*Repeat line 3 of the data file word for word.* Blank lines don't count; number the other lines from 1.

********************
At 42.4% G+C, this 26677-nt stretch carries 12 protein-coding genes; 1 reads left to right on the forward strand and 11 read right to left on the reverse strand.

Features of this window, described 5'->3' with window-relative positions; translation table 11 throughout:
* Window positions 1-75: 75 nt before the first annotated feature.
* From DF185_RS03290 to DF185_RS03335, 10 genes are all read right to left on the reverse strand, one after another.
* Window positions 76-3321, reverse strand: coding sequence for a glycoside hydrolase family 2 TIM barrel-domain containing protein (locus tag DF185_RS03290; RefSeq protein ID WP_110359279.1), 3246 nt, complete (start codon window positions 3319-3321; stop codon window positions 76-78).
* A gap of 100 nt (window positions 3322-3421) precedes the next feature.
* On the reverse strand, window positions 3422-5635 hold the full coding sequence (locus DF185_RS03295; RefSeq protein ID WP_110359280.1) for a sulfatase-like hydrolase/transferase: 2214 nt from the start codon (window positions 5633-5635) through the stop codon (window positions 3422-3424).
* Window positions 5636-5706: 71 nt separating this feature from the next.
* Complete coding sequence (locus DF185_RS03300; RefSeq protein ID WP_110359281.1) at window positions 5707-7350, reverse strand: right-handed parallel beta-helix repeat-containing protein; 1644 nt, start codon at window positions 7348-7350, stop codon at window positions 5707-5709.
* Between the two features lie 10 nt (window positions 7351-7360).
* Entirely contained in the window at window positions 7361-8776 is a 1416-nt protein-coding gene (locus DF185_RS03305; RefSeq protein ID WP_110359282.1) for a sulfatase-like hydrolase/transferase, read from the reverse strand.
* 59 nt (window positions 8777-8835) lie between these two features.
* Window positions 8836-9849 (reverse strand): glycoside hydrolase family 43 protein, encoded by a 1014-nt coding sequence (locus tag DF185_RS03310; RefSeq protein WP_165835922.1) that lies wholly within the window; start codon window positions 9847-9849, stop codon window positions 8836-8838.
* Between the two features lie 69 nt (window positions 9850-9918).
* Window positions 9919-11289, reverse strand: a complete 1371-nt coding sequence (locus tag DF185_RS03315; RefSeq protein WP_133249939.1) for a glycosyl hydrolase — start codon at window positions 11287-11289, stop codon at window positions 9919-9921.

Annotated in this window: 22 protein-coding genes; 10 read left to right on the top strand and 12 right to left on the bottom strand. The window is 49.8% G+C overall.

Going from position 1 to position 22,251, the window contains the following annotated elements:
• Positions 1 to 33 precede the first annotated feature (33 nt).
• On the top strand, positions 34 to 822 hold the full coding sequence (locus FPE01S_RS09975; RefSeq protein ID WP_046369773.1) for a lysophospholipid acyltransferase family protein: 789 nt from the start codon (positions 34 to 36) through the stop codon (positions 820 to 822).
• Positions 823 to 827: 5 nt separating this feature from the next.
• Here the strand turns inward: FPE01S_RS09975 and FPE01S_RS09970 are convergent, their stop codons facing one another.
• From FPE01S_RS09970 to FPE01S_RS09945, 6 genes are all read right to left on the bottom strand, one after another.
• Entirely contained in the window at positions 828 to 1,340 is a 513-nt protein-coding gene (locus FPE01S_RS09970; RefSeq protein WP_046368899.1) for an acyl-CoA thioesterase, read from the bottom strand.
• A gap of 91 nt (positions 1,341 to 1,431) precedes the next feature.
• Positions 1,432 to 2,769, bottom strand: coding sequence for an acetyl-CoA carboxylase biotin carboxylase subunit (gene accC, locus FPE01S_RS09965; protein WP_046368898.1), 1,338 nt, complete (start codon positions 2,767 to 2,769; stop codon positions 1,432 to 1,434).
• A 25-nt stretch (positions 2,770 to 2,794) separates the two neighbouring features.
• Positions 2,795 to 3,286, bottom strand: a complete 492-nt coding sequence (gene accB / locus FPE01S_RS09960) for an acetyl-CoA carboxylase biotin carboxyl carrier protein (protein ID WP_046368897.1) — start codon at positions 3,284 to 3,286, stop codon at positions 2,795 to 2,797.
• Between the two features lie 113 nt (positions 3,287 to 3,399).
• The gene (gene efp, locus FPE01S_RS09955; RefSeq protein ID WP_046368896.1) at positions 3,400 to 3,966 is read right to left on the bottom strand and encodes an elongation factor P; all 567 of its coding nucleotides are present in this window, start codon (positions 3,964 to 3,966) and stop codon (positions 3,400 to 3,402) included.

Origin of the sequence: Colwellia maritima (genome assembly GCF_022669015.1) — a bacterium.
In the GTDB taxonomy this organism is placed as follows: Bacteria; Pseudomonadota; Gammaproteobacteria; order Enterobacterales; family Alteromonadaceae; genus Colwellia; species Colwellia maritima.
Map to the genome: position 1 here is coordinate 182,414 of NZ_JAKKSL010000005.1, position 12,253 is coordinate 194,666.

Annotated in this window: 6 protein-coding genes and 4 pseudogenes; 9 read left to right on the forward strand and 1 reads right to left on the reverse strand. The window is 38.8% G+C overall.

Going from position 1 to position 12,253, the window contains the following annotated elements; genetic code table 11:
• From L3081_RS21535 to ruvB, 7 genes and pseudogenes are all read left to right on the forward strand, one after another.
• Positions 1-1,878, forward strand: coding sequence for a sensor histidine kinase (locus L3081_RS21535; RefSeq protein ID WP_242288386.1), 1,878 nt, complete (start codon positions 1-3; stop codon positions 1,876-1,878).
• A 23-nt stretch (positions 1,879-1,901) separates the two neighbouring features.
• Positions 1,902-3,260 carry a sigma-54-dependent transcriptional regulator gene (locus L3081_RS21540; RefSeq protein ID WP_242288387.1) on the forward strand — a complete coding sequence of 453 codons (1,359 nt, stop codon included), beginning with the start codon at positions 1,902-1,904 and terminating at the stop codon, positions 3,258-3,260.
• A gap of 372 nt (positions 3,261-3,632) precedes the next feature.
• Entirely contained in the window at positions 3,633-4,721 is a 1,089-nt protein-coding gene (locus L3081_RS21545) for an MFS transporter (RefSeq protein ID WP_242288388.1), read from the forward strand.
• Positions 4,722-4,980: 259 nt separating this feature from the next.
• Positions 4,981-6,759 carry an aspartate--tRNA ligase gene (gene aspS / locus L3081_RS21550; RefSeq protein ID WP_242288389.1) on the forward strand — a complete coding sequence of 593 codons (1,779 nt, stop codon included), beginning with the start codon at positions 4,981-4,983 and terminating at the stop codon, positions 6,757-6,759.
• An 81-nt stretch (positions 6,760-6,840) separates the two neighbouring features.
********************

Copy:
* Window positions 1-75: 75 nt before the first annotated feature.